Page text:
The ornamental cherry trees are a rich pink. Underneath, there are swaths of white snow drops. The sky is blue and the sun not yet summer-warm is still welcome. People are starting to clean up the debris in their gardens.

Today, off the coast of Vancouver Island there was another earthquake. Far enough out that no one got shook up. But there have been a number of earthquakes lately. People live here for the mild winters, trading snow for rain, clear blue skies for clouds. We have green winters. Green on green, every shade imaginable. That’s because of the winter rains.

People come from the prairies to escape the blizzards, the thirty or forty below temperature that keep them trapped inside. They fill up the motels and hotels that rent by the week or month. Some motels have nothing but prairie people, people who come back every year from Winnipeg, Red Deer, Saskatoon. They hold pool tournaments for them, arrange social events.

Even in the rain, walking is possible. An older crowd knows that it needs to walk, get out and exercise. If you are determined, you can even play tennis in the rain. Slow, soggy ball but that’s okay. Most visitors are of the age where a slow ball is just fine.

They check the weather every morning, comment on it as soon as they go downstairs to the lounge. “Thirty-eight below in Medicine Hat today”, they say as they trade weather statistics.

Why not go further south, cross the border to the USA, get some real warm weather. Health insurance is expensive. Crime. They read about robberies and muggings and guns, guns and more guns. They want to be somewhere that if they have a heart attack and don’t die, that they won’t be bankrupted. They don’t want to go to a big city like San Diego or Los Angeles. They’re not looking for excitement. The quiet, boring life of Victoria with its veneer of tourist Britishness suits them.

They like high tea at the Empress. A light lunch at Murchie’s. A lamb burger at the Irish pub. There are pseudo-UK shops on Wharf Street, shops where you can buy Scots tartans and Irish Beleek.

The druggies are nearly invisible. They’ve also come for the weather. Trying to sleep outside in Winnipeg in January is suicidal. Here they can sleep under a bridge or, more likely, in a shelter. There’s always food and, if they hang around long enough, a welfare cheque. Mostly, though, the tourists never encounter them.

Like most tourists, the Canadians from East of the Rockies leave worrying about the day to day problems to the locals. They’re just here for a day, week, a couple of months, then they’re gone again. If it even crosses their mind, they just hope that there’s no serious earthquake while they’re here. They read an earthquake headline, look out the window and no one is in a panic. People are walking their dogs.

For those of us that live here, it’s a bit different. We know we’ll be here when an earthquake hits. Little ones don’t matter. They happen all the time. I wake up during the night and my furniture is shaking. I roll over and go to sleep. It’s the big one that lies in the back of our minds. Not 7s or 8s but 9s, the kind of earthquake that made a mess of Japan’s coastline, that drove a tsunami inland, a great rising tide that nothing could stand against.

Fifty feet. That’s a number that sticks in our minds when we buy a house. All three of my houses have been away from the ocean, up higher than fifty feet. That’s likely the high water mark for a major tsunami. It’s the rich people along the water who will have their mansions swept away.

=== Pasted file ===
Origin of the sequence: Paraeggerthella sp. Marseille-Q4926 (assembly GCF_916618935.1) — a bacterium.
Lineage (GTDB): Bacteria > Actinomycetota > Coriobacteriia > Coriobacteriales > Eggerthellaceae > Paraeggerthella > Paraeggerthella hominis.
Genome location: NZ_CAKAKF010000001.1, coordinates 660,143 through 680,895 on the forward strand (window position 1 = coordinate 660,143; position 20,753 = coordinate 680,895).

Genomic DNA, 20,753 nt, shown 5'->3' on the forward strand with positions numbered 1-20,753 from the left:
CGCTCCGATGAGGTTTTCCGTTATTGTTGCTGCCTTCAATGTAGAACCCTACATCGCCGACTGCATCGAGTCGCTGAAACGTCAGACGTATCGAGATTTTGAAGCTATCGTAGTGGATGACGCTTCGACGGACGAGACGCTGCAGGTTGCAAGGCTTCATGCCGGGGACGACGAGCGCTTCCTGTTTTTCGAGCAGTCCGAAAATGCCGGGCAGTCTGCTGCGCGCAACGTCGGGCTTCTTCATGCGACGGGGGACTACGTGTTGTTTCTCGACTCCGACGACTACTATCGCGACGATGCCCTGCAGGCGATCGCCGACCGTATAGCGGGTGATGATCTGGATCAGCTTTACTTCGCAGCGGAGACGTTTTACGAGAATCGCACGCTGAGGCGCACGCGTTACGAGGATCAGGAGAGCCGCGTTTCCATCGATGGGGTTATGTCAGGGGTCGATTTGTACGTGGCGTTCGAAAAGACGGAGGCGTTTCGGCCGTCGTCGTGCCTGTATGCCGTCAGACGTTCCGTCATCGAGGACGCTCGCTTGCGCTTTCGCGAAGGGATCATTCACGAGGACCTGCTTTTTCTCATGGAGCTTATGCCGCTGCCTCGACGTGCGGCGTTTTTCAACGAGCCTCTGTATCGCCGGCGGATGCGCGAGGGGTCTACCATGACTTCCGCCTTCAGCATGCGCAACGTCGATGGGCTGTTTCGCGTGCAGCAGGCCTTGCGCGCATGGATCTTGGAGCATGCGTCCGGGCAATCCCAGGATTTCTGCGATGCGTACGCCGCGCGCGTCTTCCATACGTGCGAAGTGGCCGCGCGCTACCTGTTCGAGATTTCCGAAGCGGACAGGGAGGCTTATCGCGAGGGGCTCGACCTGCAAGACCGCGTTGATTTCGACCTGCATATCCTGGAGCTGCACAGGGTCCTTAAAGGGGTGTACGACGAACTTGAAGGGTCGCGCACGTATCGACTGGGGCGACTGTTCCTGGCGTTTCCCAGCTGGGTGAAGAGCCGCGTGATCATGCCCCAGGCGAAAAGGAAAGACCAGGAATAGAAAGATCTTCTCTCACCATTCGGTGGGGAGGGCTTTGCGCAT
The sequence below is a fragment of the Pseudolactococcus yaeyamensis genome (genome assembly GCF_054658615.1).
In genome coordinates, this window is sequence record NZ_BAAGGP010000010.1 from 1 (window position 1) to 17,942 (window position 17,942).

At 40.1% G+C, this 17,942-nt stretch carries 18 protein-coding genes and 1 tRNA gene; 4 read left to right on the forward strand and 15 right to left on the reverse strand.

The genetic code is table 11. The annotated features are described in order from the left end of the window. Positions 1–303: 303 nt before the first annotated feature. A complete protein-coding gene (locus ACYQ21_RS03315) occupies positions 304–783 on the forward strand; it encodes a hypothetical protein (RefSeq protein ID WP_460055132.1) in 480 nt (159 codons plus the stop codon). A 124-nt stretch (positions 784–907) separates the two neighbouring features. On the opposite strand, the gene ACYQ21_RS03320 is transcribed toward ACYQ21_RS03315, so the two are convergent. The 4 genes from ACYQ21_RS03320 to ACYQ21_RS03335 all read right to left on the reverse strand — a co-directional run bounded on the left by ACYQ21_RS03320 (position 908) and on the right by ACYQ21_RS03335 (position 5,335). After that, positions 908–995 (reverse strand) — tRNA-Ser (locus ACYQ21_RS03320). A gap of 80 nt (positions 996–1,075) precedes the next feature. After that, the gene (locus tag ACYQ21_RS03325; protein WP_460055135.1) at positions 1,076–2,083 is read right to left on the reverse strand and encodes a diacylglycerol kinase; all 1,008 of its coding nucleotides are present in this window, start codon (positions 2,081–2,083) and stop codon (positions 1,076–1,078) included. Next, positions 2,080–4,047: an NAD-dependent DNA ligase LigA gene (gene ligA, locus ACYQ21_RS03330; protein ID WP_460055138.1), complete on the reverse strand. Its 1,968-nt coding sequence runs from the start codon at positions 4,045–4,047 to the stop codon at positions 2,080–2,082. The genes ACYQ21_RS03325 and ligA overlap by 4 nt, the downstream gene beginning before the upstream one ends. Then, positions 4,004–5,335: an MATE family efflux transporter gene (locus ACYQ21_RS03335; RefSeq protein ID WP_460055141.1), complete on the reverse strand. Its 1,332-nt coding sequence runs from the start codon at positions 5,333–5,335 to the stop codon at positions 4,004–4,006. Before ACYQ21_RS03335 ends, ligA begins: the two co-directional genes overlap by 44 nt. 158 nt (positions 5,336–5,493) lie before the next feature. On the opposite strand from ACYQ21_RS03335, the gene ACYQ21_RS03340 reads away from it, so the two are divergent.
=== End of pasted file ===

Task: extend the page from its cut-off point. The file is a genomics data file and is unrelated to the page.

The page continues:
The other thing we pay attention to is the map showing areas of Victoria where the ground would liquefy. A lot of buildings are built on soil that would turn to mush. Buildings will sink, tilt, disintegrate. It’s all been worked out. My place is built on solid granite. However, the one end of the house rests on concrete pillars. I doubt if it would stay in place if there was significant shaking over minutes instead of a few seconds. My son’s house, even though it is on a steep slope, doesn’t rest on pillars. Instead, it is pinned to pillars like a massive cradle. It should swing with the movement of the earth.

We depend on ferries to provide all our supplies, to get us to the mainland. A severe shaking could put the ferry terminals out of commission. Experience during storms have shown that the stores start to run out of food in four days. Food in your fridge and freezer will go bad in a couple of days unless you have a generator. And fuel. Electricity will be out. No lights, no electric heat, no elevators, no lots of things. In my earthquake training, we were told we could not expect any help for at least seven days, maybe three weeks. The closest staging area is Edmonton.

Water is the biggest problem. We get our water from lakes. The water main into town will break. Not might break. It will break. How many people have three weeks water in their basement or their garage? Not me. You need water to drink. Forget washing. You need water to cook with. I usually have a twenty-four of soft drinks around. I can cook rice with diet Coke if I have to. If you turn on your kitchen taps and there’s no water, what do you do? Calling the plumber won’t help.

Yup, Victoria is pretty nice. The tourists strolling down Fort looking in the antique shops love it. I love it. But there, in the back of my mind, sort of like a ghost drifting in and out of the picture as I eat hormone free burgers at Bubba’s, poke around the brick buildings of Chinatown, is that plate beneath our feet, ready, one of these days, to lurch forward and I and thousands of others will think, as our legs turn to rubber, I shoulda bought water.  


“Do you remember when you had hair?”

It was awhile ago for most of us. But those were the days. The 1950s. Hey, hey. We were hot. Drapes, as wide at the knee as possible, as tight at the cuff as possible. A chain looping down from our pocket. For awhile, a high waist, like a high, high waist. Like any higher and it was going to be under our armpits. Tailor made. These pants didn’t come off any rack. I had a blue pair and a black pair that had small white checks. Look out baby. This one hundred and fourteen pound teenager was ready to rock your heart.